3000 stamps in sheets of 120 is 250 or so sheets - say 60 cancels a sheet takes an hour or two a value. And only 13 vals needed, so 2 or 3 days work for 1 person.
3000 sets? Breckon says 5000 (but less than half sold).
Here are some basic sums, and the numbers presume that the same person or people who applied the CTO cancels also applied the 'Specimen' canceller. 5000 collectors' sets were prepared and distributed. That doesn't take into account spoilage, which there must have been, both in cancelling or separating stamps.
The value of each set of roos was four pounds and nine pence, $8.08 in today's money. In 1907, in the 'Sunshine Harvester' case, which pretty-well established Australia's wage-fixing system for the next hundred years, Justice Higgins set the wage for an unskilled worker at two pounds two shillings a week. By 1913 not much had changed, so a set of those roo stamps represented about 1¾ weeks' wages for a labouring man!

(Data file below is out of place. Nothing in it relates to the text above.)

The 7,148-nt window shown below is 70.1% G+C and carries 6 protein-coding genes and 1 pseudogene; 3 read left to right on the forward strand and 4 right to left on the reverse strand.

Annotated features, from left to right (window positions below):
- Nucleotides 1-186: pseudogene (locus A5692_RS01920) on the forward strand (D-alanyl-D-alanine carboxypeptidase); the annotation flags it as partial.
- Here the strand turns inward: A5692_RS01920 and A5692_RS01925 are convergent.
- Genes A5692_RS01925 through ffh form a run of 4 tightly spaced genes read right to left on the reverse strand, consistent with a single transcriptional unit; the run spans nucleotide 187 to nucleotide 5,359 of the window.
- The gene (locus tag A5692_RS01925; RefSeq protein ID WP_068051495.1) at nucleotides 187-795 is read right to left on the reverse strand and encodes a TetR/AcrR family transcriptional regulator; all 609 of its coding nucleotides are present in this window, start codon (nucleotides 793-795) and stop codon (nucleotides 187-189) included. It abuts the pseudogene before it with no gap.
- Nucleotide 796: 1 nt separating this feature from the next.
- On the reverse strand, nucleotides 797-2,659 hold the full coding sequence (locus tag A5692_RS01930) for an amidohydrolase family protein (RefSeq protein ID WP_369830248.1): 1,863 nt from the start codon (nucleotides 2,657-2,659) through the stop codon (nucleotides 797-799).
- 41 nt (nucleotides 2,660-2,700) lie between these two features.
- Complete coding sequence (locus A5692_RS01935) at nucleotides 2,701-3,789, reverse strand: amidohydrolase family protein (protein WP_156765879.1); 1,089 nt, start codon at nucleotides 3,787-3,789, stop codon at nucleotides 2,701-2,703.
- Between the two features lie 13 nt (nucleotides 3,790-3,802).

So that one person, or two, operating in the Treasury - and only someone who has worked in Treasury appreciates the full and God-awful significance of that - had substantially more than £20,000 in their hands, quite literally, over a day or so. A truly staggering amount of money at the time. The notion that Treasury would permit just one or two people to be entrusted with this task doesn't gel with me - the more people doing the work the less the likelihood of theft.
There were almost certainly more overseers and supervisors than workers, just like Treasury to this day.